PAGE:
View Full Version : Teaching with a Language Barrier

12th June 2006, 14:18
I have two prospective students coming to my dojo this evening. My partner was teaching class last week (I couldn't be there....had to be Mr. Mom that night! ;) ) and they dropped in to the dojo. They have kids who were interested in training, but the parents apparently took a very active interest as well.

This is all well and good, except that the parents speak very limited English. They speak Spanish primarily. The kids apparently DO speak English fairly well, and are capable of translating for the parents.

My question is this:

Has anyone taken on the challenge of teaching students who do not speak the same language? If so, how did you work with that situation? These people do understand limited English, but from what my co-instructor told me, it's not much.

And to continue the thought, does the communication barrier present any legal dilemma? The organization we are affiliated with requires a membership form/waiver to be signed to join, and all school members must join in order to maintain the liability insurance coverage that is provided. This form is NOT available in Spanish, only English.

Any thoughts would be greatly appreciated. I have not met these people yet, but the other instructor said they were extremely polite and seemed to have a very high interest level.


12th June 2006, 14:32

Many of the students in our non-profit school of Korean Karate and Self-Defense speak languages, other than English, as their primary language. We have had students whose primary languages included Polish, Chinese, Russian, Greek and Spanish. However, Spanish is the most common of the languages spoken by students, other than English, in our school.

We teach bi-lingually in both English and American...meaning we use English commands, mixed with Korean terms and explain all with body movements and pidgin sign language, as necessary. You know what...it works.

Eventually, the students pick it up and improve their English, which they also learn in schools or on the job, according to their age and situation. Several of our Instructors and Assistant Instructors are native Spanish speakers or bi-lingual but do not indulge the students in their native language. Their language skills are only used in the most extreme cases of instruction or to answer critical questions regarding the school.

To my knowledge, no one has ever left the school because we did not accomodate their native language. Just sharing our experience for the benefit of others.


12th June 2006, 19:41
Yes, if you are teaching an art where the students have to learn the Japanese or Korean or whatever commands, language isn't much of a problem. everyone is in the same boat!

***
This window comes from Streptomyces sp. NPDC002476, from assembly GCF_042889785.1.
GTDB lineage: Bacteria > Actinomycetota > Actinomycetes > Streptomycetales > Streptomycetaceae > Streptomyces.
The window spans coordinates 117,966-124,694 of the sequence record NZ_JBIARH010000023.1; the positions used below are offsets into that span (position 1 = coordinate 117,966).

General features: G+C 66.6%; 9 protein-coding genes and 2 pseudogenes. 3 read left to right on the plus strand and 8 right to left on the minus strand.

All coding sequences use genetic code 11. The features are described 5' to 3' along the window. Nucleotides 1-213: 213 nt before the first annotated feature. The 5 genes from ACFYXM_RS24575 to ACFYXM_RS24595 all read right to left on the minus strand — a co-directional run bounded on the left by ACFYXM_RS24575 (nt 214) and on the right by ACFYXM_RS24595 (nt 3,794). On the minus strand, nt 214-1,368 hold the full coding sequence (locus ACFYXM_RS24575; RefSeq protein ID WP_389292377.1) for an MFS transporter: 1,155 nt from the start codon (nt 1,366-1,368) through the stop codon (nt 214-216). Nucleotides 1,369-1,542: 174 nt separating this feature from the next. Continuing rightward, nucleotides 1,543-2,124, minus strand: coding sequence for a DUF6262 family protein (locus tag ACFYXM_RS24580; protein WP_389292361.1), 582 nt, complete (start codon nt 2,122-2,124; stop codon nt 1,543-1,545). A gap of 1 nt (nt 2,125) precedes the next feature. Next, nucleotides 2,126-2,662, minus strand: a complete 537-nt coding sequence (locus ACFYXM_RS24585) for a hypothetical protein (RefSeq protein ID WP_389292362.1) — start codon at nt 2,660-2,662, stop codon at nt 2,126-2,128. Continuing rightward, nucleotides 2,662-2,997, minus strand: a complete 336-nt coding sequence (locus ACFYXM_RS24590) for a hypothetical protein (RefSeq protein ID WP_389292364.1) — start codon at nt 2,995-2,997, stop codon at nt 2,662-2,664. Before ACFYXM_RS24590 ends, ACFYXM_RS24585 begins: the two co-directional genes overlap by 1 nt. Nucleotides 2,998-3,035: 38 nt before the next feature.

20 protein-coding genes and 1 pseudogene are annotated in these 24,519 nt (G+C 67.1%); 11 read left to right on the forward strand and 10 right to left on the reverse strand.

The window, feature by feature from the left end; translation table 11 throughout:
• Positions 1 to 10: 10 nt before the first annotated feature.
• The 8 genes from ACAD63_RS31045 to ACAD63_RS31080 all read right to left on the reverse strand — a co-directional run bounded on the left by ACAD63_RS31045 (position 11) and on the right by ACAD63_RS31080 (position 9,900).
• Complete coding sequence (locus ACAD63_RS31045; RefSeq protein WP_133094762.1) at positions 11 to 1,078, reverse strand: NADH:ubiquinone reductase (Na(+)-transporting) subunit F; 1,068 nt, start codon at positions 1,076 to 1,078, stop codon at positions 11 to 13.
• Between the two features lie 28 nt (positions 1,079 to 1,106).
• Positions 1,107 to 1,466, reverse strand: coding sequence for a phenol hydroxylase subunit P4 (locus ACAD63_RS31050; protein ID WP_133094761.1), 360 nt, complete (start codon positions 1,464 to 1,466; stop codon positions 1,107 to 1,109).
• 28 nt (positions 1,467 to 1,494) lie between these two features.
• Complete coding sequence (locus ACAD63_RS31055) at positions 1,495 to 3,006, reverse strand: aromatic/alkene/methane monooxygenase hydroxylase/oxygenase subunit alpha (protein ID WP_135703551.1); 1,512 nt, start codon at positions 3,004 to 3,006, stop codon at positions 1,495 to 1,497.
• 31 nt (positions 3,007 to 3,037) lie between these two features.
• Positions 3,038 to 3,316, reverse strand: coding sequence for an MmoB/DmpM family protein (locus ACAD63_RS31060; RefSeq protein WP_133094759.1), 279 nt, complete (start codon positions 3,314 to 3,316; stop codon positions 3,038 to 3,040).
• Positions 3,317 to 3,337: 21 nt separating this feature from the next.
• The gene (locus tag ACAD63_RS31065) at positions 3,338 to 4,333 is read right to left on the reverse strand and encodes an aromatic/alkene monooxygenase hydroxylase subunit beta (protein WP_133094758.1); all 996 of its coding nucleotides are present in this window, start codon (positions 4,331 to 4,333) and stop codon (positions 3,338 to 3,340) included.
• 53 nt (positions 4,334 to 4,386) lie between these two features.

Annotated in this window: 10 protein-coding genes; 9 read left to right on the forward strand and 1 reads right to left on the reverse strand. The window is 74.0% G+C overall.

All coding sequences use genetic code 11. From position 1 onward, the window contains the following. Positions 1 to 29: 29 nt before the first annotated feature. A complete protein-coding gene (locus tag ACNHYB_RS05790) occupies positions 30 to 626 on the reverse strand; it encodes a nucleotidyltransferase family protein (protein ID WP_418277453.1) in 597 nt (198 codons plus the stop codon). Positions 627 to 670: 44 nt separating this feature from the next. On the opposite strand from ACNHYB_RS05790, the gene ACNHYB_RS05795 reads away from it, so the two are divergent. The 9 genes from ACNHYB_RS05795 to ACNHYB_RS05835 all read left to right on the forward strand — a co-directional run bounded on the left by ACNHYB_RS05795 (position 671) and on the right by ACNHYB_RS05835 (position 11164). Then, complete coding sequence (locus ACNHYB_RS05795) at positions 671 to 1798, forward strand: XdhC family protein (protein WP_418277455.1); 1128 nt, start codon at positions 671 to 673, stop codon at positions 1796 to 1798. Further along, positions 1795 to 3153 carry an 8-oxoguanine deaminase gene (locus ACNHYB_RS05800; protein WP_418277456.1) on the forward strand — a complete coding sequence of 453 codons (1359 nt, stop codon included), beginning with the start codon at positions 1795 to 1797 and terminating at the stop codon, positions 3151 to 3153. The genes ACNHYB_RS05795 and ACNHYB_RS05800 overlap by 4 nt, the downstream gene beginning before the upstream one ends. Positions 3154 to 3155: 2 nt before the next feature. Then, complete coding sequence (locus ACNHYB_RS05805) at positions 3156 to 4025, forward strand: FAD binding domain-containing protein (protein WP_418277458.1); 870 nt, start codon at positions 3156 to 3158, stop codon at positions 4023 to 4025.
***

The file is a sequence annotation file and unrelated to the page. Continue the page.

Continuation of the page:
However, using children to interpret isn't a good idea. If at all possible, hornswoggle someone else into helping to have the first, or most complex, conversation with the parents -

Getting that form translated might not be a bad idea, either. If it is legal boilerplate, it shouldn't cost much to do it -


12th June 2006, 22:06
In regards to the waiver, I think the best thing would be to give it to them and aks them to have a person they trust translate it for them. Once they understand what the contents of the waiver are, they can sign it and give it to you, even if it takes more than a couple of days. That way they will not feel uncomfortable signing the waiver on the spot, without knowing what it is.

Teaching martial arts to someone who doesn't have full or even moderate command of your language will be a challenge, but it's not impossible. From your profile I see you practice jujutsu, which in my opinion is fairly easy to teach without a lot of verbal cues, since a lot of the knowledge is transmitted through feel. On the good side, they will accept whatever you teach them much easier, since they won't be able to argue with you too much :) Besides, most of the terminology that you use will not be in English anyway, so they will have to learn it just like any newbie.
Myself being a native Spanish speaker, I can tell you that by them having interaction with people who only speak English will greatly help them in improving their language skills. Next thing you know, the main problem you'll have will be making them stop asking you so many questions.

8th July 2006, 05:41
I'd say you have been granted a fantastic gift.

Learning by doing is probably the best way of learning martial arts. Learning by explanation usually just confuses things. If they don't understand, show them again, or have someone else show them, until they get it.

They might end up becoming your fastest growing students.

8th July 2006, 11:42
Thanks for the input, but they wound up signing a contract with the karate school that houses our jujutsu school. They went to observe both styles, and I know that the karate school tends to be more commercial than we are, and I think they "push" harder for students to enroll than we do.

So, while I was actually looking forward to this kind of training, I think they will probably not be back to class.

Oh well...

Thanks again, everyone.

30th March 2016, 09:55
I am agree with the reply of mews, Being a preschool teacher, I think the language you use for teaching students really matters a lot. It wont matter in case of art-craft and drawing lectures , but when it comes to learning theoretical part than, language importance occurs.

30th March 2016, 16:09
A lot of us who have been around for a long time had teachers who couldn't speak our language very well at times. It shouldn't matter a whole lot. Most modern dojo dwell on way too much theoretical.

Make class 'Less Chat and More Splat' it will all work out fine.